• Ayesha Dodo-Williams

Ai Wewei's Coronation: a Document

A constant tension, a sense of despair and anxiety, perpetuated by stirred up feelings of dejavù: the images that announce the arrival of Ai Weiwei’s Coronation.

The crowning of an event that will be remembered for years to come.

The covid 19 crisis has defined and controlled the last months of our life, creating a new normal and a new present, but how did it start?


“Coronation” (2020) is a film that documents the lockdown in Wuhan, China, in the spring of 2020, at the peak of the Covid19 crisis in Weiwei’s birth country.

Recorded from a distance, seen through the eyes and lenses of the quarantined inhabitants of the first city to become like a ghost town.

A political narration of space and time


“Coronation” examines the political spectrum of Chinese state control from the first to the last day of the Wuhan lockdown. The film records the state’s brutally efficient, militarized response to control the virus. Sprawling emergency field hospitals were erected in a matter of days, 40,000 medical workers were bused in from all over China, and the city’s residents were sealed into their homes.


What at the times looked like a window into an apocalyptic scenario, was actually the life of millions of people. Millions of people living under one of the most mysterious regimes in the world.

Sure we all have an idea of how the country works but the Coronavirus crisis showed us both the pro’s and con’s of a nation established by order and discipline.

Coronation opens a small door into that world.

Directed from a distance and recorded through inhabitants of the Epicenter of the crisis,


“Coronation” [...] clearly depicts the Chinese crisis management and social control machine—through surveillance, ideological brainwashing, and brute determination to control every aspect of society. The film shows the changes that took place in a city and in individual space under the impact of the virus; it illustrates the value of individual life in the political environment, reflecting on the difficulties we face as individuals and countries in the context of globalization. Ultimately, the result is a society lacking trust, transparency, and respect for humanity.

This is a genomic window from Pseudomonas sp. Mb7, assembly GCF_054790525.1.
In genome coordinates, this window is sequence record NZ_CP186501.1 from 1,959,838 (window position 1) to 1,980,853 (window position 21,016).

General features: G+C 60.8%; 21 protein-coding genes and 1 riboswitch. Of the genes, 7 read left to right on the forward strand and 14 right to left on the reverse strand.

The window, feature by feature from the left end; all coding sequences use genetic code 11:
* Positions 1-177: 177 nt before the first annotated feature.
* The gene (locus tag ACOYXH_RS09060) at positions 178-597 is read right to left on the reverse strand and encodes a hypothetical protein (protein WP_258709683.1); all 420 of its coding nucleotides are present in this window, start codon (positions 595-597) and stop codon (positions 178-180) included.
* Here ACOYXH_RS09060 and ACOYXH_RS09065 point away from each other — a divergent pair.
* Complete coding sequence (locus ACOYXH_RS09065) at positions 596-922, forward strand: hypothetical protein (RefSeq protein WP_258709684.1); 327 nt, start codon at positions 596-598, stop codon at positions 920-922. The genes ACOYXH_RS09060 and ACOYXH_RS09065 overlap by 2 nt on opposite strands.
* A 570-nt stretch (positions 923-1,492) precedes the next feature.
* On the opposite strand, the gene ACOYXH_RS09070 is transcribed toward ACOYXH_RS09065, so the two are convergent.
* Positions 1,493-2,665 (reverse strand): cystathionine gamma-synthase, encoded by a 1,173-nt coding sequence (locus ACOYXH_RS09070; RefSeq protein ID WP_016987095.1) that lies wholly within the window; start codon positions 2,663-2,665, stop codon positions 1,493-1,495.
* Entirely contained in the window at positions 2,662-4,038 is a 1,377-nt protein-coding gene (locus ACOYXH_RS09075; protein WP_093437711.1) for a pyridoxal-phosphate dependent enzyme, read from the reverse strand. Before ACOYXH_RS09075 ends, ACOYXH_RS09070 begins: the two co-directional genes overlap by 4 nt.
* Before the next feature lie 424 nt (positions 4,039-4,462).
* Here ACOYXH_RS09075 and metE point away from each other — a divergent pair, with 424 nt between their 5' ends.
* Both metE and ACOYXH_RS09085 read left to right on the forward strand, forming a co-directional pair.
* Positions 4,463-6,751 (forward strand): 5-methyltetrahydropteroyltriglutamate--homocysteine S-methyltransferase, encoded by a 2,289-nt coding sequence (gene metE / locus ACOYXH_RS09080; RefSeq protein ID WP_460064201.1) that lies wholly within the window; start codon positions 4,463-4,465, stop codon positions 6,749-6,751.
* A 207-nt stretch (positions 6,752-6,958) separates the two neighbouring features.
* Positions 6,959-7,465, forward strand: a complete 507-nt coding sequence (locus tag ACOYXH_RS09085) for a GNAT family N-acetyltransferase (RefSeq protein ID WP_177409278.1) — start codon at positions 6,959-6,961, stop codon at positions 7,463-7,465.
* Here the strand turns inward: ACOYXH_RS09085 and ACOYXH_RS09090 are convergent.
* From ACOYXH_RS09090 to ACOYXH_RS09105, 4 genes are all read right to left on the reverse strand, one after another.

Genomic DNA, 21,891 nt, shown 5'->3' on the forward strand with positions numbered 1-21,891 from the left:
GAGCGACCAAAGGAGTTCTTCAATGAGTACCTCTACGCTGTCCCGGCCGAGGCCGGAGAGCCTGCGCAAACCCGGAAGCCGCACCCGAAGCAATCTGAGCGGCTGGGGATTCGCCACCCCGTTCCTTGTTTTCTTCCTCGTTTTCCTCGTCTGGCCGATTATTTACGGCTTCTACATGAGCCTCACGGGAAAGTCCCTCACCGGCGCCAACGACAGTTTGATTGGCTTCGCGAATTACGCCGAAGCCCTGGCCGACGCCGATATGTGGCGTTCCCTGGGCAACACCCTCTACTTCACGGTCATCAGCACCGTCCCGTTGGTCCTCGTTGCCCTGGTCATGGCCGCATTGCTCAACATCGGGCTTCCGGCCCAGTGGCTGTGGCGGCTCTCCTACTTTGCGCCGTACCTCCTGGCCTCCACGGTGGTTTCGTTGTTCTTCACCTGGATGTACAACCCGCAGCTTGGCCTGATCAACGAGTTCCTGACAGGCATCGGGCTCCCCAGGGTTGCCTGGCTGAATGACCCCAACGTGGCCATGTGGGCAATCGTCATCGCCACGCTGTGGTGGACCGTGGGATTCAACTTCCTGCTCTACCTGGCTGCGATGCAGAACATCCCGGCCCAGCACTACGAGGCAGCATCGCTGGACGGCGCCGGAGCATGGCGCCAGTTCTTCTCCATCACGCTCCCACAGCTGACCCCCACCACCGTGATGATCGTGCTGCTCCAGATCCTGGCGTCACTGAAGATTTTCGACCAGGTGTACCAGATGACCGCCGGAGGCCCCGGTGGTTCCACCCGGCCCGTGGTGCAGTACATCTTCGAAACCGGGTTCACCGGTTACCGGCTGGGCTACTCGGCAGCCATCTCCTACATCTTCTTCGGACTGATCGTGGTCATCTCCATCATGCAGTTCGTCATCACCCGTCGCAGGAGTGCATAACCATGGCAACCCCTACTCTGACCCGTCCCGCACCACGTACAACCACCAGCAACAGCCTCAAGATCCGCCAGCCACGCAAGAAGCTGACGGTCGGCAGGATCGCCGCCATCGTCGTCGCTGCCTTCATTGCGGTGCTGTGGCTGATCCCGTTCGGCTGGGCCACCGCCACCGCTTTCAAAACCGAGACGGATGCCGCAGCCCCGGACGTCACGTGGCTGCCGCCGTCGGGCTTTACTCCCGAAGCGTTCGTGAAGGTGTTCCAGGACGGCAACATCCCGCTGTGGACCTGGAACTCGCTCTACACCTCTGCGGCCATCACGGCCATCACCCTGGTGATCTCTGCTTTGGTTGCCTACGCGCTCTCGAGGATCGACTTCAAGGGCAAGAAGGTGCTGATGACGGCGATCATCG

One minute. That’s the duration of Weiwei’s trailer. But one minute stirs up so many questions. Looking back, what can we learn? What have we learned? Is globalization really such a bad thing?


In hindsight, what can these images tell us about the handling of what is now a global pandemic, whose numbers keep growing every day? I, for one, am eager to see what “Coronation” proposes and how the eyes of normal people captured the daily lives of the real heroes of this crisis: medical staff, self discipline and care for one another.

And how Ai Weiwei’s critical and openly opposed views, depicted the superpower’s handling of the health crisis.


Because the truth is, you only know what truly happens if you're on the inside, and the director was able to achieve exactly that.



Press release on the official Ai Weiwei films site.

The images are all stills from the trailer.

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